Federal Liberals Outline Budget Highlights for Military Veterans

During the lead up to Canada’s 150th birthday celebration, it would be fair to say that national patriotism certainly reached remarkable heights. With patriotism at such a level, it’s important to remember the Canadian military veterans who fought, sacrificed and gave their lives to shaping the country we live in.

Today (July 5), Sherry Romanado, the Parliamentary Secretary to the Minister of Veterans Affairs and Associate Minister of National Defence, traveled to the Military Family Resource Centre (MFRC) in Greenwood, Nova Scotia. Here, Romanado met with Canadian Armed Forces members and their families to provide details on how the 2017 Federal Budget would impact military families in Canada.

“Our Government understands how much of themselves families and caregivers invest in the transition and recovery of Canada’s Veterans,” reads a prepared statement by Romanado. “They deserve nothing less than the full support of the Government of Canada as they help their loved ones make a successful transition to post-military life. There is no better place to demonstrate that support than at an MFRC.”

In a media release, Veterans Affairs Canada explained that the military veterans aspect of the 2017 Federal Budget is a “comprehensive package” designed to “recognize the important role of caregivers, help more families, support mental health and pay for the education and training Veterans need to find the work they want in their post-military lives.”

-Adam Grant

Here are some of the budget highlights:

  • Expanding the Veteran Family Program across all 32 Military Family Resource Centres (MFRCs). The expansion of the program would result in medically-released Veterans and their families having continued and uninterrupted access to all 32 MFRCs across the country, in addition to the other resources that were part of the initial pilot.
  • Enhancing and simplifying support to Veterans’ families and caregivers by replacing the Family Caregiver Relief Benefit with a $1,000 monthly, tax-free benefit paid directly to a Veteran’s caregiver.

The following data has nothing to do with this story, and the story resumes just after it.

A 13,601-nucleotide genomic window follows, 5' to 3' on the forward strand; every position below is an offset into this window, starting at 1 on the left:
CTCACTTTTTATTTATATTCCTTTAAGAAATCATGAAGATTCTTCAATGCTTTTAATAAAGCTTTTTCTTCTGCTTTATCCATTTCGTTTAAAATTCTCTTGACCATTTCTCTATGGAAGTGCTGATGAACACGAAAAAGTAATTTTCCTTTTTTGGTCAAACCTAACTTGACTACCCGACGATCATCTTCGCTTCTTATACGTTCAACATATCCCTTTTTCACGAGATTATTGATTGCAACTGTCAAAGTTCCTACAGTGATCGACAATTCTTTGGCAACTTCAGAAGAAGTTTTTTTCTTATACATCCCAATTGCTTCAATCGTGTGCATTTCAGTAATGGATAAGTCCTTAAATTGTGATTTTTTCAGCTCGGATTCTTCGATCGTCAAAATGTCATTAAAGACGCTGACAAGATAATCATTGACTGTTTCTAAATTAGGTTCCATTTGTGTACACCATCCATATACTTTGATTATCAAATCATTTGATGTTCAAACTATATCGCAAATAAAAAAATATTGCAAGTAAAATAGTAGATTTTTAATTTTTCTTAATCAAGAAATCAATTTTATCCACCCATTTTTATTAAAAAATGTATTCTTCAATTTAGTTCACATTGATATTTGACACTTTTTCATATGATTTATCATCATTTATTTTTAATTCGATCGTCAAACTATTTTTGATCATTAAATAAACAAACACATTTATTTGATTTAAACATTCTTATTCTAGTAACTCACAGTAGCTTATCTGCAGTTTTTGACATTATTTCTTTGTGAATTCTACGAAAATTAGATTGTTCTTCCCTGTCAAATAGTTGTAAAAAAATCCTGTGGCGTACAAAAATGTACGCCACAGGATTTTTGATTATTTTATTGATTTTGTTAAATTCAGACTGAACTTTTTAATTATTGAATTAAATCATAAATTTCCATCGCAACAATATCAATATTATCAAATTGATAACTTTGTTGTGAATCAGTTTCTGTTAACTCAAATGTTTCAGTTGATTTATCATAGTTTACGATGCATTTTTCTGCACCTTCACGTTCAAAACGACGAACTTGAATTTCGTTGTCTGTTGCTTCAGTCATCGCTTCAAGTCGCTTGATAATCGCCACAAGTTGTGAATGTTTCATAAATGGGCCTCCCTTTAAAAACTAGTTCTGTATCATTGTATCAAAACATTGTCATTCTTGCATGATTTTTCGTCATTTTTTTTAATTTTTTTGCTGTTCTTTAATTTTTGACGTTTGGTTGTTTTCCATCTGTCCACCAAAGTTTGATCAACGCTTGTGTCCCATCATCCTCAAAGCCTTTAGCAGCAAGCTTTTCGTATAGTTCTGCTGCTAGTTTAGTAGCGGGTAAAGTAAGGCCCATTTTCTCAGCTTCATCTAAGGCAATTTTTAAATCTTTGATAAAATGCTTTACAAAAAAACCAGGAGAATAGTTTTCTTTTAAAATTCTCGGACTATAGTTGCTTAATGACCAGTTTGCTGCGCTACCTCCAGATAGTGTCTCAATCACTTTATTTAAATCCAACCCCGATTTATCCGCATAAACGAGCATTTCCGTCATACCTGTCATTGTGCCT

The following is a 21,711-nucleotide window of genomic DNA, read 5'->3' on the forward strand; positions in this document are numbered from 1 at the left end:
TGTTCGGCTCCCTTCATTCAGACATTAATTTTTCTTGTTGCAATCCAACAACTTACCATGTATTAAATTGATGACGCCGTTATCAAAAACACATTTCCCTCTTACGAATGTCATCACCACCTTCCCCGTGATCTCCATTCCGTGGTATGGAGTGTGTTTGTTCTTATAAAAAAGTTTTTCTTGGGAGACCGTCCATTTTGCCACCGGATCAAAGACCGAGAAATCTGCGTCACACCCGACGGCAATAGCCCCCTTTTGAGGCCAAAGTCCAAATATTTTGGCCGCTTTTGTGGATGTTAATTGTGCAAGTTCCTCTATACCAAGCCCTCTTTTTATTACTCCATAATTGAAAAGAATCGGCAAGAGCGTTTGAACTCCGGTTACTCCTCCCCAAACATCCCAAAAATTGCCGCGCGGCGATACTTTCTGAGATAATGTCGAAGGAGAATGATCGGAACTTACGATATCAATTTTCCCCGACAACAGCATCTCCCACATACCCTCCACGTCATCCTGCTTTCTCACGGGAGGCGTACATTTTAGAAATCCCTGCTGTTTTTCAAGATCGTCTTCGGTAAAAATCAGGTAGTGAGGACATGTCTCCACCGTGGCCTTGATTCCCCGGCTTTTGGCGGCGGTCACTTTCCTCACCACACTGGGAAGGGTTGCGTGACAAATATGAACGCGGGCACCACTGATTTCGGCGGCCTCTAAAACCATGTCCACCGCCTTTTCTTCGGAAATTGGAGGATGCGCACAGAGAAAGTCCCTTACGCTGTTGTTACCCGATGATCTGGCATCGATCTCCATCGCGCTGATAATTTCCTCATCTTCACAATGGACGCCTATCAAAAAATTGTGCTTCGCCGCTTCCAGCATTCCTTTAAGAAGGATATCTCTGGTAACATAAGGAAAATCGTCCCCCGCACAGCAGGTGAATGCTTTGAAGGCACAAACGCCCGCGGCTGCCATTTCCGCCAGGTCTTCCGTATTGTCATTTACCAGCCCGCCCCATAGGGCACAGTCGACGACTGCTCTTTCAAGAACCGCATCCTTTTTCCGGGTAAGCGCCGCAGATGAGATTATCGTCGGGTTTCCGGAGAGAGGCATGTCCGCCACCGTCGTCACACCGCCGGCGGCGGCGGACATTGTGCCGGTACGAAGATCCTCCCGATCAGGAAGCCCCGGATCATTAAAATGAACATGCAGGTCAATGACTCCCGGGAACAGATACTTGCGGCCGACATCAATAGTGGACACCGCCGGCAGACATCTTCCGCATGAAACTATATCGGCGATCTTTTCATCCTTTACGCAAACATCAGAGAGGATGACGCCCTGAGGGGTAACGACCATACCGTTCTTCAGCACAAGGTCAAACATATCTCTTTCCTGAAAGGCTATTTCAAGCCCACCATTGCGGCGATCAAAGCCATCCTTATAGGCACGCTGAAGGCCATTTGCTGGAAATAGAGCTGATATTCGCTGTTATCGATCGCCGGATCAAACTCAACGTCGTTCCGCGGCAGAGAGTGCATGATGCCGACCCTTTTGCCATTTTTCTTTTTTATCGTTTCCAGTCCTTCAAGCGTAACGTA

• $133.9 million over six years to create a new Veterans’ Education and Training Benefit. This new benefit will provide Veterans with the funding for college, university or a technical education of their choice. Veterans with six years of service may be eligible for up to $40,000 and Veterans with at least 12 years of service may be eligible for up to $80,000to cover tuition, course materials, and some incidentals and living expenses.
  • Redesigning the Career Transition Services (CTS) program which would include an expansion of current eligibilities; the removal of time limits for Veterans, reservists and survivors to access benefits; and simplification or elimination of the application process for participants.
  • $4 million over four years to establish a Veteran Emergency Fund to enable Veterans Affairs Canada to address unique and urgent veteran-specific situations.
  • $13.9 million over four years to establish a Veteran and Family Well-Being Fund. This fund would be used for the development of new and innovative ways to support Veterans and their families by providing financial support to organizations to conduct research and implement initiatives and projects. These organizations can be non-profit, voluntary and in some cases, for-profit as well.
  • Plans to create a new Centre of Excellence in Veterans’ care, specializing in mental health, post-traumatic stress disorder and related issues for Veterans.

Recently, theZoomer aired an episode in which a panel of experts discussed what life is like for those who take on the role of caretaker. You can watch that episode right here:

Also, be sure to watch theZoomer’s poignant Canada 150 special: